Cloned Christmas trees can help reduce pesticide use – University of Copenhagen

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04 December 2014

Cloned Christmas trees can help reduce pesticide use

Christmas trees

A new method makes it possible to clone Nordmann firs – the Danes’ Christmas tree of choice. Robust, beautiful trees can now be grown without pesticides or any other form of chemical treatment used to help regulate tree shape. In other words, Christmas tree farming may just become more eco-friendly.

Klonede normannsgran i drivhus. Foto: E. Bihrmann

Cloned Nordmann fir. Photo: E. Bihrmann. Download press photo by clicking on the photo.

University of Copenhagen researchers have developed a method for the vegetative propagation of the Nordmann fir. First, plant cells are stimulated to produce tiny embryos in the laboratory. These embryos are then divided a few more times until a large quantity of embryos, all with the inherited traits of the mother plant, has been produced. These are then matured and sprout in the same way as normal plants would from seed. 

Jens Find, an associate professor and the head of the Tissue Culture Laboratory at the University of Copenhagen’s Department of Geosciences and Natural Resource Management, has spearheaded the project. He explains that work on this project began 25 years ago, but that only now is it ready for commercial implementation.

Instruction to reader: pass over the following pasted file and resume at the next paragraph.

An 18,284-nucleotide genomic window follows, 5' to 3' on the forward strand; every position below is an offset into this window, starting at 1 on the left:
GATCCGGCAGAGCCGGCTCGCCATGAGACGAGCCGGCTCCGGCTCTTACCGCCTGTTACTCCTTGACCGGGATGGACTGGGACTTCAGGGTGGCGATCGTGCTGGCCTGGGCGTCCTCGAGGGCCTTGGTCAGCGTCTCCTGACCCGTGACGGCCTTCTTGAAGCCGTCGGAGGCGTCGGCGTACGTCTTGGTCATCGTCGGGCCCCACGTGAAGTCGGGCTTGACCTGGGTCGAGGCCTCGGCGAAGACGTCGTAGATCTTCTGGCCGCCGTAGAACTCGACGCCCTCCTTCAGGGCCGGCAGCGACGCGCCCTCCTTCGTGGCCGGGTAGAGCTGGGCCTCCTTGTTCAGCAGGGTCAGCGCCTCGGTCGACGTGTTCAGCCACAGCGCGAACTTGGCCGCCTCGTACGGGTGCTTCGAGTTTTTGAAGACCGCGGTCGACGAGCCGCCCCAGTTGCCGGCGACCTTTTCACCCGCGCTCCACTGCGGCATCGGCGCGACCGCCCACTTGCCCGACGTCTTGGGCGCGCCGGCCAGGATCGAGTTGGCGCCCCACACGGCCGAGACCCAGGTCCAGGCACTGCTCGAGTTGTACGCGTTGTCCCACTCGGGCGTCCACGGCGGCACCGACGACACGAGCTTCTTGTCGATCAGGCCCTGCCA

“The tiny embryos used to be too weak to survive. You can almost compare it with the special attention required to care for a premature baby. In recent years, we have become so good at managing the process that we are now able to produce plants which are more or less the same as those that come naturally from seed.”

Spirede babykim. Foto: E.Bihrmann

Embryos. Photo: E.Bihrmann. For press photo click on the photo.

In collaboration with a grower, the small Nordmann trees have now been planted in fields. The aim is to see how they fare, and to discover among the many clones tested which ones have the properties that are vital for Christmas tree production down the road. In particular, tree appearance and resistance to insects and fungal diseases are key. According to Jens Find:

“The use of artificial embryonic propagation may indirectly result in growers reducing their use of pesticides and other chemicals. In short, we can produce trees that have a natural resistance to insects. And, they won’t require other forms of alteration to grow into beautiful trees.”

Artificial propagation of embryos

The artificial propagation of embryos can be used to produce Christmas trees and other useful tree species. Similar methods are being used with Sitka spruce in Denmark. Sitka is a fast growing conifer that can be grown in poor soil. This makes it particularly well suited for biofuel production. The method can also be used as a foundation for selecting and culturing types of trees to be improved in relation to their importance for products such as paper, biofuel or for fibres that can be used to replace plastics.

For more information: Jens Find, Associate Professor and head of the Tissue Culture Laboratory, jensf@ign.ku.dk, tel. +45 5148 9403